Courtesy Reuters

Guns and Gray Matter: Terrorism in Italy

The terrorism that is now endemic in Italy evolved gradually, from the ideological extremism of the revolutionary generation of 1968, through the "hot autumn" of labor unrest in the Turin-Milan-Genoa industrial triangle, through the first guerrilla skirmishes in the "piazzas," to the ambushes that, beginning in the middle of the 1970s, marked the birth of a new category of citizens who walk on crutches.

The year 1976 saw the start of a sensational series of "executions," and by 1977 there were twice as many cases of terrorism and lesser guerrilla warfare as there had been the previous year. Finally, in March of 1978 came the Black Thursday Massacre which ended in the sinister imprisonment and murder of former Prime Minister Aldo Moro.

A political terrorist is someone who systematically makes use of killing, wounding, destruction and other means of coercive intimidation in pursuit of political objectives. This is the definition given by Walter Laqueur in his history of terrorism.1 He traces terrorism back to the ancient Palestinian sect of the sicarii (from sica, a short sword hidden under the coat). In Jacobin France, the word "terror" was used to refer to an emergency regime called into being by historical necessity. After the ninth of Thermidor, however, it became a term of abuse with criminal implications. It then crossed the Channel to England where the neologism was used by Burke in a celebrated passage: "Thousands of those hell hounds called terrorists. . . ."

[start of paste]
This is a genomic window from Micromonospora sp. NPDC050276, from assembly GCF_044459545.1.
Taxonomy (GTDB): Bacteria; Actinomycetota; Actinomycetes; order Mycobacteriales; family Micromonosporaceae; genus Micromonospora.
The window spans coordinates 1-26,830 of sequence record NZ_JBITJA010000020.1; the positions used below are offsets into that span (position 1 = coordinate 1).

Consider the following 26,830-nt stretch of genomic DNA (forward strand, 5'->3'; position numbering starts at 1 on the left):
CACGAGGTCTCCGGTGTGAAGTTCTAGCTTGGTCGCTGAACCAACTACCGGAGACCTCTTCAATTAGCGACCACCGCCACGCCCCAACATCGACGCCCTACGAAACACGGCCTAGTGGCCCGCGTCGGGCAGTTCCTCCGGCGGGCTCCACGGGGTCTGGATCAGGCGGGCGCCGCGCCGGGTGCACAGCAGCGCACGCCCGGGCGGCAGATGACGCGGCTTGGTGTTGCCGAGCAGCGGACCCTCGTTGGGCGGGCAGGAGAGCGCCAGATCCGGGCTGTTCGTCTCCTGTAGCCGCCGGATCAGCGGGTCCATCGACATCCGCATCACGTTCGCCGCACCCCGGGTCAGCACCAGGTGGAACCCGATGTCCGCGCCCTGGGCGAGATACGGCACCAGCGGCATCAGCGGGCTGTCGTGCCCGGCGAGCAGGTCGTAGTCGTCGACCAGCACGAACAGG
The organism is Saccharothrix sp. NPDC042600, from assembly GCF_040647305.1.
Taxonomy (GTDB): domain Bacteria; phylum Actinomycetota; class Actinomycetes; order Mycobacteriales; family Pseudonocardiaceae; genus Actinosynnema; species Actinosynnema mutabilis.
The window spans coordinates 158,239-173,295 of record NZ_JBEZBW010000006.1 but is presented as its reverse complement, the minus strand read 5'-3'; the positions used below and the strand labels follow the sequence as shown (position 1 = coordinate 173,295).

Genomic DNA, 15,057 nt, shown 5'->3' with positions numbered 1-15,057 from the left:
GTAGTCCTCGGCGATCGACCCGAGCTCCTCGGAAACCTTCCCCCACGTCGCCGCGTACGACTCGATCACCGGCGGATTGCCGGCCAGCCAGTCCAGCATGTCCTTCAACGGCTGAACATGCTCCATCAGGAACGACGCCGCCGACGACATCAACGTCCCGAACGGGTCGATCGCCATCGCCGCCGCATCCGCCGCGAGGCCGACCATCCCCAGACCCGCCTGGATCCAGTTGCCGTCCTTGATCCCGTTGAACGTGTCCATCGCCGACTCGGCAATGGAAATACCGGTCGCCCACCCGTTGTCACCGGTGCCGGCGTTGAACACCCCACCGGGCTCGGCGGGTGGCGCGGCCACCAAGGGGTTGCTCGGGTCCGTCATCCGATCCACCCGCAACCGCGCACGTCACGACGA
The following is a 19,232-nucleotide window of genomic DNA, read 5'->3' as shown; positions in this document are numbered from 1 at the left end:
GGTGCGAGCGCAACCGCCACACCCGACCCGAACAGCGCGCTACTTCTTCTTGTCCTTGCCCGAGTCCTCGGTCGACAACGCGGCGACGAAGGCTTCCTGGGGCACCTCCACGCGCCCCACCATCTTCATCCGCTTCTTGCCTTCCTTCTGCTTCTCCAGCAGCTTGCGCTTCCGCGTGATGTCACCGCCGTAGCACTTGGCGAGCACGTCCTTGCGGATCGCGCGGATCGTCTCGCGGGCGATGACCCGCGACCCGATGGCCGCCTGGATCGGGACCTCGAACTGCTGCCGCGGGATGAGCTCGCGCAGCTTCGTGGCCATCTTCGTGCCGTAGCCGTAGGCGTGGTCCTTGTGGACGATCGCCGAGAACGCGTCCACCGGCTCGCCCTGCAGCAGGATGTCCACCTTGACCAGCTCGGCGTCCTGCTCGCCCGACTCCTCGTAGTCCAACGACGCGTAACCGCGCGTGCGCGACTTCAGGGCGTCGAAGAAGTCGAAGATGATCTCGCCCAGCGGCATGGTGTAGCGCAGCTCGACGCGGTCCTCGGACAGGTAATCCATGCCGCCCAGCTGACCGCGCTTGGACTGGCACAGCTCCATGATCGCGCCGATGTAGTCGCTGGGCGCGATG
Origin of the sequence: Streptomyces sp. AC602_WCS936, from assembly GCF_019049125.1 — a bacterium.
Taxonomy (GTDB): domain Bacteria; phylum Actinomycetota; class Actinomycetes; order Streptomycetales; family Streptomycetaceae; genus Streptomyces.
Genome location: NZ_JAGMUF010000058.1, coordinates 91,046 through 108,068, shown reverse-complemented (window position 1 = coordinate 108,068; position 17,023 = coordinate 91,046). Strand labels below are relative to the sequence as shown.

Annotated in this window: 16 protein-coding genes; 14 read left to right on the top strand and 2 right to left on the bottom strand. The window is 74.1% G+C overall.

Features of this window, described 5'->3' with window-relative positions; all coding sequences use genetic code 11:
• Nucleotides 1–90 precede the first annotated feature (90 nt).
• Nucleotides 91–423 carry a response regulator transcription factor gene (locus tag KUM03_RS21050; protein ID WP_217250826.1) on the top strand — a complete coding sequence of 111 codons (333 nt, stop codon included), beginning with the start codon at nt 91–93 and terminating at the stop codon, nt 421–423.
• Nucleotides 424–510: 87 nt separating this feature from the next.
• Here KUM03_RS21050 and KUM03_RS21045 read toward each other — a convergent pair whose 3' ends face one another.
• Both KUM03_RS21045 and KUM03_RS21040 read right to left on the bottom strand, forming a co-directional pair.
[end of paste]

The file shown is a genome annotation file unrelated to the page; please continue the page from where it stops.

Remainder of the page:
Although retaining its criminal connotations, revolutionary or nationalistic terrorism was nevertheless employed in the last century as an ultima ratio against local or foreign tyranny in czarist Russia, Ireland, South America and the colonial world. Now, in the aftermath of the youth revolts of 1968, revolutionary terrorism has for the first time in history broken out in several Western liberal democracies.

Whenever, in societies governed by a lawfully constituted state, non-identification with the state becomes rejection and rejection becomes terrorist revolt, then a more thorough examination of the theories underlying the phenomenon must be made.

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